Which is handy for us, honestly, because we can leverage them.  Skirt, boobs, hair thingy?  Must be a woman.  It’s also worth remembering that for most of the people you deal with on any given day, you’re not dealing with sophisticated understandings of gender.  You’re dealing with two-year-olds.

Let’s Get More Abstract and Complicated

At this point, you might be wondering how three or four simple things stand up against the tons of heuristics that are about body proportions, voice, and other things you haven’t changed yet.  The answer is simple: not all heuristics are given equal weight, and they’re not evaluated simultaneously.  

Most heuristics are little things: the ratio of your waist to your hips, or the length and fullness of your eyelashes.  They’re also not good indicators: loads of cisgender men have enviably full eyelashes.  These heuristics don’t count as much on their own.  They can and do pile up—gender reception is a compilation of a thousand little things—but they’re so minor and so unreliable, they’re kind of a wash.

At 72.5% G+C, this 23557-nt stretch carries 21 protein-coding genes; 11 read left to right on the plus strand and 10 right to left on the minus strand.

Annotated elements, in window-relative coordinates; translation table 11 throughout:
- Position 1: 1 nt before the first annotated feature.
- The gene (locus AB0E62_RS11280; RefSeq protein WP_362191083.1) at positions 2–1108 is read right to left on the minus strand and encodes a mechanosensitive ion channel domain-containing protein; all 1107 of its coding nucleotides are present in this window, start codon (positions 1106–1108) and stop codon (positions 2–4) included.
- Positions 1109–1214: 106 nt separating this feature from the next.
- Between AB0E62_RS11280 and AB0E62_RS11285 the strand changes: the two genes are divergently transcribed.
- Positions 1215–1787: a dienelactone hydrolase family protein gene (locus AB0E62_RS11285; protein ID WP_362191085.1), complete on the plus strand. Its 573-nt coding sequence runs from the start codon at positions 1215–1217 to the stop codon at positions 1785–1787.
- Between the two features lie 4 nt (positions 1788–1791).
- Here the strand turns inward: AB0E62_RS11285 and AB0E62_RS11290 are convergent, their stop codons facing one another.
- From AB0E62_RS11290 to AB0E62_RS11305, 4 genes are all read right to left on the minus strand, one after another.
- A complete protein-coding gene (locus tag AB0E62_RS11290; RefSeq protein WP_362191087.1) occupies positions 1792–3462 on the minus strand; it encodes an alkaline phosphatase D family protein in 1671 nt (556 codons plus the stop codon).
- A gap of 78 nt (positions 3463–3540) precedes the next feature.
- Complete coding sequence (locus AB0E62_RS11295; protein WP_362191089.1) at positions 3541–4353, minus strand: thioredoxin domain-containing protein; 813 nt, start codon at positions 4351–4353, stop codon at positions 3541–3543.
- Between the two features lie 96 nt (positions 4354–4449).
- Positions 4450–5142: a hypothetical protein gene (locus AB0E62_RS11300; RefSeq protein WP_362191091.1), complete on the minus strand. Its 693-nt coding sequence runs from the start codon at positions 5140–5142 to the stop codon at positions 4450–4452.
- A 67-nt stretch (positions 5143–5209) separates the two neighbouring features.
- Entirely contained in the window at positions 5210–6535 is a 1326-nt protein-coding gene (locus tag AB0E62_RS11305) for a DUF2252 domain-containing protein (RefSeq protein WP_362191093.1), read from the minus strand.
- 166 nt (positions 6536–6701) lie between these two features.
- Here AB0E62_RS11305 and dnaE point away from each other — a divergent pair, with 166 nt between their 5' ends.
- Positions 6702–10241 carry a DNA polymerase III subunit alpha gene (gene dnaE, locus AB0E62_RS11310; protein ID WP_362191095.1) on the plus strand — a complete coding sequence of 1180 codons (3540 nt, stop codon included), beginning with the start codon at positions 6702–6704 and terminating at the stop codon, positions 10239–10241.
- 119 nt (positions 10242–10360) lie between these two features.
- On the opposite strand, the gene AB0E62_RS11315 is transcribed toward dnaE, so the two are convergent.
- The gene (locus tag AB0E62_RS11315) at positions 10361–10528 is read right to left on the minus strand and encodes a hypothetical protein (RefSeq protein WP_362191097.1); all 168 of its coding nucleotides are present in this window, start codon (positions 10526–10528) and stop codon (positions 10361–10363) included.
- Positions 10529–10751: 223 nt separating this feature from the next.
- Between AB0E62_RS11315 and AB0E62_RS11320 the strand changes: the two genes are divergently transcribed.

Some heuristics count for a lot more, and some of these heavy hitters are easy to flip.  The four weightiest that are easiest to flip are, you guessed it: skirt, boobs, hair thingy, and facial hair.

Gender reception heuristics also don’t all happen at the same time.  The big stuff that’s immediately visible get evaluated first: things like your size, the breadth of your shoulders, and your hair.  As other signifiers present themselves, the viewer continually updates their heuristic tallies.  But here is where we find an exploitable wrinkle: the sooner a heuristic is evaluated, the greater weight it is given.  Or to put it in simpler language, first impressions matter most.

It’s no coincidence that our big three are evaluated very early in the heuristic tally.  A skirt, a silhouette with boobs, and an eye-catching hair thingy are things that people will notice right off the bat.  If their first impression is “feminine,” they’re less likely to change their minds later.

So there you have it: the very theoretical and probably fundamentally unverifiable underpinnings of a reductive “three weird things” web article.  But I know these three things work, and every day I watch people interact with each other, I see these heuristics at work.  Possibly I’m just seeing things, but now I bet you’ll start seeing them, too.


There’s always more thoughts and observations rattling around my head, and I may extend this document with additional content in the future.  Or I may have successfully exorcized the stuff that wanted out of my head and onto the page and I’ll never come back to this document again.  Only time will tell.